Technology isn’t the same, and neither are tech costs.
IT has assumed a more prominent role in enterprise, using practices like IT infrastructure assessment to stay competitive. As a result, IT infrastructure impacts a company on multiple levels, including hardware, software, and security. And with the average employee spending 30 minutes/week fixing computer problems (or helping co-workers), IT infrastructure is also essential to overall productivity.
A growing business relies on its technology. Businesses can’t solve today’s problems and create new products while using yesterday’s equipment. But because technology is an expensive investment, it requires an intelligent approach. So when it comes to trimming costs and streamlining processes, business technology officers turn to IT infrastructure assessments. An infrastructure assessment helps you decide whether you’re getting your money’s worth from your technology. It’s a strategic approach to technology that is often the key to controlling costs while maintaining performance standards.
All technology comes with an expiration date. For desktops, it’s every three to four years. Smartphones typically only last a year. For servers, it’s about three years.
Perhaps the technology simply breaks down. Or maybe its provider no longer offers support for that model. Or the tech can no longer run the latest version of your mission-critical applications. Perhaps it’s causing downtime that’s giving you a bad reputation and driving off customers. Whatever the circumstances, it’s important to know when a technology has crossed the threshold from asset to liability.
Too many enterprises wait too long to make this determination. That’s why 80 percent of IT budgets are not directly contributing to growing business or driving a competition advantage. No—it’s spent merely keeping the lights on, dealing with technology problems as they pop up. Periodic IT infrastructure assessments prevent this from happening to you.
How do you approach a possible IT infrastructure refresh? It’s an ongoing process, with various components requiring a refresh at different times. Here are a few ways to make sure that you’re getting the most out of your assessment and equipment:
1. Define your tech needs.
Before looking at your existing system, or potential replacement components, take the time to look at what your company needs. What does it take to keep customers and employees happy? And what tech gives you (or would give you) a competitive edge. This theoretical framework helps you establish a basic standard you can use to determine whether your existing infrastructure is satisfactory.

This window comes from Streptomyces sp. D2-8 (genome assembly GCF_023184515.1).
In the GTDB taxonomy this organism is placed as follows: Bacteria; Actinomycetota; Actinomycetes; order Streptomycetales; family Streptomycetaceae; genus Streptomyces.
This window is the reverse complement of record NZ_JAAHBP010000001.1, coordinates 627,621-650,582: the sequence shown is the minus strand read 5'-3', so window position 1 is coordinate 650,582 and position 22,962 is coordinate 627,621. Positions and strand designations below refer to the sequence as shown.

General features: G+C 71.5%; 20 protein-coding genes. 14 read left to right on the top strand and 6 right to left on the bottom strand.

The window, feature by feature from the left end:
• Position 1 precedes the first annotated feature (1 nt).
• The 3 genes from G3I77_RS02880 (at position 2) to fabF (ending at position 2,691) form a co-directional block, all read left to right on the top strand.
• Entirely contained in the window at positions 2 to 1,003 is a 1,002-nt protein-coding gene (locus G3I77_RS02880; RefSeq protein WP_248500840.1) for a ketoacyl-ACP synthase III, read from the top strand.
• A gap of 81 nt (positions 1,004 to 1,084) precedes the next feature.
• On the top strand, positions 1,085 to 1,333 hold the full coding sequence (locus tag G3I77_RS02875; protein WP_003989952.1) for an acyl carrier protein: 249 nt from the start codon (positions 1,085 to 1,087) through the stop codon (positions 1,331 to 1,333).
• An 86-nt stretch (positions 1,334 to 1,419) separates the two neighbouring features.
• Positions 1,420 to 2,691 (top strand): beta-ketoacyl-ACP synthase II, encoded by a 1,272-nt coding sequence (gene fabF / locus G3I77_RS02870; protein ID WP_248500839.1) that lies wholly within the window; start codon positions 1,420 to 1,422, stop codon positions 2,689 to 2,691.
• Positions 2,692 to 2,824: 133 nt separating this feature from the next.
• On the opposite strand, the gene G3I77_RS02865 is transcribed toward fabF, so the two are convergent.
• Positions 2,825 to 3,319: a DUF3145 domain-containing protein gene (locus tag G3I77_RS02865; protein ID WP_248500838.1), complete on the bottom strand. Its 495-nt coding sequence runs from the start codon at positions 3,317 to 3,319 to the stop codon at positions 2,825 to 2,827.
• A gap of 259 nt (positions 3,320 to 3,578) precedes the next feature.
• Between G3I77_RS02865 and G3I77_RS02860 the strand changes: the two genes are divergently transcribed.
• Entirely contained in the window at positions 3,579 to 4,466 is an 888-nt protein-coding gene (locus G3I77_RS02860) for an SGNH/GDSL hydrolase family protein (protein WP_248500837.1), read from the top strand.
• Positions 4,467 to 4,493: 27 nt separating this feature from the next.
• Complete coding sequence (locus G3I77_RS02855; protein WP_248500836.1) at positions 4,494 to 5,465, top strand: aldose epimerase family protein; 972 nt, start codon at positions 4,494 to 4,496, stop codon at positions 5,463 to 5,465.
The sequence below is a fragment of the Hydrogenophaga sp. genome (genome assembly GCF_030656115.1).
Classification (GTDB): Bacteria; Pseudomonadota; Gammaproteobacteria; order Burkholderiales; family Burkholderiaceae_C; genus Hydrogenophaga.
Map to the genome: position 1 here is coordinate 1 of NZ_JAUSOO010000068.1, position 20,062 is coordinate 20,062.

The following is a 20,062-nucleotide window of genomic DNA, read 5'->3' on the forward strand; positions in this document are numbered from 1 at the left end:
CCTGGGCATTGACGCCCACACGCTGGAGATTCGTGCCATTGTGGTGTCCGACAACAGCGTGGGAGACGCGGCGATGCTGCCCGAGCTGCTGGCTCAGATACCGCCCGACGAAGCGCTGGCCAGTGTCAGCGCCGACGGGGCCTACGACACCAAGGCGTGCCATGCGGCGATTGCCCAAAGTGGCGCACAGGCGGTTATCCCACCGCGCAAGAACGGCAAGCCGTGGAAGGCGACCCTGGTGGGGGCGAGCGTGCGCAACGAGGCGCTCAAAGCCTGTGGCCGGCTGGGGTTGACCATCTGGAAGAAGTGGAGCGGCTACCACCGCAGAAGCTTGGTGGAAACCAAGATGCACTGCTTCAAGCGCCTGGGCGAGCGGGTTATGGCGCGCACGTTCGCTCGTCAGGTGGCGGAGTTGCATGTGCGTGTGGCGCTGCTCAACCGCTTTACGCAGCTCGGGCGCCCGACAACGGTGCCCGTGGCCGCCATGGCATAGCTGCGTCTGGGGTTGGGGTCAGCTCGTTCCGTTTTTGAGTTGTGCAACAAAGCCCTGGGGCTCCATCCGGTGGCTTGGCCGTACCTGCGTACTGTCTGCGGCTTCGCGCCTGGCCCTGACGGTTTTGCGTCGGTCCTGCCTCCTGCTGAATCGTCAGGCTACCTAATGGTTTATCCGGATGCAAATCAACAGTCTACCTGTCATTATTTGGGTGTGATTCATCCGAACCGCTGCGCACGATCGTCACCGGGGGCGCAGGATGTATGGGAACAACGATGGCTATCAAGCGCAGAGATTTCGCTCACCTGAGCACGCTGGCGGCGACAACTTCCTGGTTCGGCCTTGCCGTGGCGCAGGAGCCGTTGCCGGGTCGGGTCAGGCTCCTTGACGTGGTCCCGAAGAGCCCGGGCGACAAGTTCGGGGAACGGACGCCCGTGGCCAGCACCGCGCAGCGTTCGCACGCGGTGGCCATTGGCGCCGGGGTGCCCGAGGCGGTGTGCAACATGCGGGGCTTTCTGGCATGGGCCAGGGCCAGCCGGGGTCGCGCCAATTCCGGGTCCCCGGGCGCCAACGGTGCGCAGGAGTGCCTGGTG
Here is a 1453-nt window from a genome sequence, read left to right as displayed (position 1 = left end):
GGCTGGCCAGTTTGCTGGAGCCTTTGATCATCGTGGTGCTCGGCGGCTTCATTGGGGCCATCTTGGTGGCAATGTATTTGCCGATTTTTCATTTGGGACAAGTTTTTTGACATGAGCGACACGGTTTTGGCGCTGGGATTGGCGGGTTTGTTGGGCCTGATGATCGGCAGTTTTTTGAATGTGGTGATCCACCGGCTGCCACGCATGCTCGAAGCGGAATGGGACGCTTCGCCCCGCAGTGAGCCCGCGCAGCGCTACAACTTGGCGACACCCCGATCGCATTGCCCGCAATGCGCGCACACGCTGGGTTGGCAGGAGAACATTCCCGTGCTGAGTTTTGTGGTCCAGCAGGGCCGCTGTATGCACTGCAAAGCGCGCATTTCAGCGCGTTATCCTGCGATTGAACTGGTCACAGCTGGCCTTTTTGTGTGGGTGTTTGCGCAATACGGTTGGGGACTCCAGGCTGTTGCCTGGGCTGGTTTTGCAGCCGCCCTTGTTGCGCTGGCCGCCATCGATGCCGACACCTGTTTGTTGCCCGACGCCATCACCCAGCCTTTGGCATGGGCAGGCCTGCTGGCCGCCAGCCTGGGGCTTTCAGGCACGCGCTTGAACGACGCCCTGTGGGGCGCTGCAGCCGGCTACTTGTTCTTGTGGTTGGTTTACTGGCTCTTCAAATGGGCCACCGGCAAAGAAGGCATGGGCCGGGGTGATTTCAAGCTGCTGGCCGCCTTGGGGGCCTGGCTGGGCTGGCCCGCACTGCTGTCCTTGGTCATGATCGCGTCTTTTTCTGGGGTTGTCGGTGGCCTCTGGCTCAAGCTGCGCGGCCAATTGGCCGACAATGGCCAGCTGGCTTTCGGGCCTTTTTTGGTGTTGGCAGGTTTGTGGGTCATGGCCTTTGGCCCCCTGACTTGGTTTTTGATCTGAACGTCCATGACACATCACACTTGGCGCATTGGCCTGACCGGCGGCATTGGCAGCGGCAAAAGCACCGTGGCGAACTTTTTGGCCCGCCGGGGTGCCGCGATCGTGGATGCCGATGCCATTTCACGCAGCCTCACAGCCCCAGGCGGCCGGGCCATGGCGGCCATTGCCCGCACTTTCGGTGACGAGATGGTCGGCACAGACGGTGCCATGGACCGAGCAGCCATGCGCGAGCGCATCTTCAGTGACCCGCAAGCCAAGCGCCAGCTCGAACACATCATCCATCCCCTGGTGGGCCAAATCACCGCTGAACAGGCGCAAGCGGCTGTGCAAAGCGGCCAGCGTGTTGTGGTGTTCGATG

2. Determine whether your network is getting the job done.
These days, any business requires a robust, business-class network. Do you have enough bandwidth? Is there any data lag, or problems with your storage or communications? If you’re employing updated cloud technology for these services, then your network capabilities play a big part. Tools like Jive View can help you identify any problems your network might have. If you have an eye on expanding, Jive View can also verify whether your network could handle a heavier data load.
3. Identify what you’re lacking.
As you consider your current setup, you have to do so with a critical eye. Is your current infrastructure doing its job? Is it allowing you to remain competitive? Are employees satisfied and productive? If not, this is the opportunity to identify the specific gaps in your infrastructure. Pinpointing these deficiencies will help when it comes time to write a business proposal pitching technology purchases to a supervisor.
4. Evaluate TCO of new technology.
Too many IT departments only look at the direct costs of a technology purchase. But research has found that these costs only represent 20 percent of what you wind up paying for a technology solution. All the indirect costs (training, downtime, maintenance, etc.) typically go unbudgeted. Because of that, they become an unwelcome surprise later on that hurts your enterprise’s bottom line. The direct costs taken with the indirect costs yield what’s called the total cost of ownership (TCO). That cost, not the price tag, should be the starting point for any evaluation of the affordability of new technology.
5. Make sure a disaster/redundancy plan is baked in.
Finally, what does your current infrastructure provide when it comes to backup and redundancy? If it’s older equipment, it might not have data duplication and virtual storage resources offered by current technologies. Consequently, as you consider potential replacement technologies, see what they offer in case of outages or disasters.
Know how tech turnover fits with your needs – and budget!
Ultimately, IT is a balancing act between hardware, software, services, security, and budget. Since it influences nearly every aspect of your business, your IT infrastructure assessment should become an ongoing process. Done right, an assessment can reduce your technology costs while scoring you distinct competitive advantages.
At GoToConnect, we specialize in phone systems. Download our buyer’s guide to learn how to assess a modern phone system and potential providers.